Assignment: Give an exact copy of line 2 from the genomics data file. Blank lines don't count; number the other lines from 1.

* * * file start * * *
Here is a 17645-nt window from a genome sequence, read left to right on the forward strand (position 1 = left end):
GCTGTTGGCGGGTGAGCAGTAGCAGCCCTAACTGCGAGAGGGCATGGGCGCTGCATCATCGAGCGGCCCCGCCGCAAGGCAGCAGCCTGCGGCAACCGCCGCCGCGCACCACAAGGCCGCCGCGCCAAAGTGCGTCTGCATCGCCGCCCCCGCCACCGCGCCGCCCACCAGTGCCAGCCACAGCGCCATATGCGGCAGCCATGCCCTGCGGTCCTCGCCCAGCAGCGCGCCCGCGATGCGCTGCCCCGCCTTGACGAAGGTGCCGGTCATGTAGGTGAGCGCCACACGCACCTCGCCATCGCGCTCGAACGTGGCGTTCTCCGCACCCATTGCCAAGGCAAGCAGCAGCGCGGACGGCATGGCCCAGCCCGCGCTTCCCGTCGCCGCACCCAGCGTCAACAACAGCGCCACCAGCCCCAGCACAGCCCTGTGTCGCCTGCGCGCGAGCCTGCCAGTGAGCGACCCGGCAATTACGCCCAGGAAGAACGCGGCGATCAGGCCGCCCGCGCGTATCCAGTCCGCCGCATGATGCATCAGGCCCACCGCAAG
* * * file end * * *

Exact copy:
GCTGTTGGCGGGTGAGCAGTAGCAGCCCTAACTGCGAGAGGGCATGGGCGCTGCATCATCGAGCGGCCCCGCCGCAAGGCAGCAGCCTGCGGCAACCGCCGCCGCGCACCACAAGGCCGCCGCGCCAAAGTGCGTCTGCATCGCCGCCCCCGCCACCGCGCCGCCCACCAGTGCCAGCCACAGCGCCATATGCGGCAGCCATGCCCTGCGGTCCTCGCCCAGCAGCGCGCCCGCGATGCGCTGCCCCGCCTTGACGAAGGTGCCGGTCATGTAGGTGAGCGCCACACGCACCTCGCCATCGCGCTCGAACGTGGCGTTCTCCGCACCCATTGCCAAGGCAAGCAGCAGCGCGGACGGCATGGCCCAGCCCGCGCTTCCCGTCGCCGCACCCAGCGTCAACAACAGCGCCACCAGCCCCAGCACAGCCCTGTGTCGCCTGCGCGCGAGCCTGCCAGTGAGCGACCCGGCAATTACGCCCAGGAAGAACGCGGCGATCAGGCCGCCCGCGCGTATCCAGTCCGCCGCATGATGCATCAGGCCCACCGCAAG